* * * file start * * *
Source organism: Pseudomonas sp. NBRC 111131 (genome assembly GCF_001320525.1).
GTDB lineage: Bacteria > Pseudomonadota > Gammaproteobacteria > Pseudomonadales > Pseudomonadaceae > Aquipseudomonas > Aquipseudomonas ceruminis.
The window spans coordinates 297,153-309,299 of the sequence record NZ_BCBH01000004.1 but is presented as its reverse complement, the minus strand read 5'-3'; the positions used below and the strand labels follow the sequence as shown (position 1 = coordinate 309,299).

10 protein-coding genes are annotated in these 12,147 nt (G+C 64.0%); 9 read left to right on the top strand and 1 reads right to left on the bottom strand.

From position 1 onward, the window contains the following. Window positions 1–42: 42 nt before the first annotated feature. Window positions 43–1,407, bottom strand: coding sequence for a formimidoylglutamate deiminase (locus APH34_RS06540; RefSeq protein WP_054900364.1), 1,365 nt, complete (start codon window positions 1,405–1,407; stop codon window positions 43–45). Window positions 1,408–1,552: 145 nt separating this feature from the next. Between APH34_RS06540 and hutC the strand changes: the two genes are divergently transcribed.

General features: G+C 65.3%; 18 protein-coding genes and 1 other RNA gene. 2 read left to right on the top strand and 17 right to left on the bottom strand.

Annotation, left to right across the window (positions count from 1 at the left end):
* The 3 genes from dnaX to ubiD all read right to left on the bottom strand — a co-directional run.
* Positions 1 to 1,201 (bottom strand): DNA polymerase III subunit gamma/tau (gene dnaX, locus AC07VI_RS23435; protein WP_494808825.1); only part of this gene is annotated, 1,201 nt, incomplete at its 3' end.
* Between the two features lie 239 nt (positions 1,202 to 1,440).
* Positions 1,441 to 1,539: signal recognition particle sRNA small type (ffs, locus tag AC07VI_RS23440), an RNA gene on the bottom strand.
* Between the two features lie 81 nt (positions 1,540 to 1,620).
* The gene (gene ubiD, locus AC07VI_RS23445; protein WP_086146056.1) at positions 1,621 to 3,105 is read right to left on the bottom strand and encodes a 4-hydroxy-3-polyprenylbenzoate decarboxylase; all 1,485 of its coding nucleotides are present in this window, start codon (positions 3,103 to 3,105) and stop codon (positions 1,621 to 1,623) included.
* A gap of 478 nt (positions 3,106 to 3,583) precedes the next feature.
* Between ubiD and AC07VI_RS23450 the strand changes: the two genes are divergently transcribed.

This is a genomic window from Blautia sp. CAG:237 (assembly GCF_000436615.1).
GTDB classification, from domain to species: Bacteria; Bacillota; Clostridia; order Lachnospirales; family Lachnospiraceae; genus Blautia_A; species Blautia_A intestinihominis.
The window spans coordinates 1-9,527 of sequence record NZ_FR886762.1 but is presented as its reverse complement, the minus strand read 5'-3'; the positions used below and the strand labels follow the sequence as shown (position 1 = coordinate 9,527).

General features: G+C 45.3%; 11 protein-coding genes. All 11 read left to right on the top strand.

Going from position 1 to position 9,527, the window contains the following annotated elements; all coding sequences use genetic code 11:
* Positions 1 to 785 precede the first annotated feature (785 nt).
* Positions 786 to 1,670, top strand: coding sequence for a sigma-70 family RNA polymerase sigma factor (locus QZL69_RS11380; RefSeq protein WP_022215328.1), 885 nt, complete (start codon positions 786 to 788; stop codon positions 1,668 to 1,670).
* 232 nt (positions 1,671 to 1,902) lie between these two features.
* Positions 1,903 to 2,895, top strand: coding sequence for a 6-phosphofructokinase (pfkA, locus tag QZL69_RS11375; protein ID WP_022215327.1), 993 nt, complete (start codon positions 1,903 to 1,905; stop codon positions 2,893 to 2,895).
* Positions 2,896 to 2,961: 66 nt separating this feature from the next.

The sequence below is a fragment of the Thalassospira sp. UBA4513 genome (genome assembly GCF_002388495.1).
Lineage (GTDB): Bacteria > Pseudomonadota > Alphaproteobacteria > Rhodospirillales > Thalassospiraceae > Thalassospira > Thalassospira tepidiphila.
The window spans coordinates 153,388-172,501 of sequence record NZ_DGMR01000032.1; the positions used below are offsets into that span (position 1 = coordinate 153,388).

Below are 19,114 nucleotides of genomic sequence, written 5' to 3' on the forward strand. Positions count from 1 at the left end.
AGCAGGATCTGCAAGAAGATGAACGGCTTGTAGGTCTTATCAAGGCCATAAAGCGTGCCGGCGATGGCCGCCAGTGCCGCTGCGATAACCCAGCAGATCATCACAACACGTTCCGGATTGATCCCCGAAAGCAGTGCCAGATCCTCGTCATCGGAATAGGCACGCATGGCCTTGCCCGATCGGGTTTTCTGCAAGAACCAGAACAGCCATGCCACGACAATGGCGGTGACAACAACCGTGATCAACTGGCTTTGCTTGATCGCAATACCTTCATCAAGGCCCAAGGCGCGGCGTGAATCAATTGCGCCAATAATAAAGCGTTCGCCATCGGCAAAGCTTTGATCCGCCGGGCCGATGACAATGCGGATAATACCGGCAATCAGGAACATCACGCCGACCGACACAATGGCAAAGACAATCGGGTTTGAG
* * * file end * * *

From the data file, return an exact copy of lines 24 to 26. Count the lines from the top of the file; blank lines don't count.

* Positions 1,903 to 2,895, top strand: coding sequence for a 6-phosphofructokinase (pfkA, locus tag QZL69_RS11375; protein ID WP_022215327.1), 993 nt, complete (start codon positions 1,903 to 1,905; stop codon positions 2,893 to 2,895).
* Positions 2,896 to 2,961: 66 nt separating this feature from the next.

The sequence below is a fragment of the Thalassospira sp. UBA4513 genome (genome assembly GCF_002388495.1).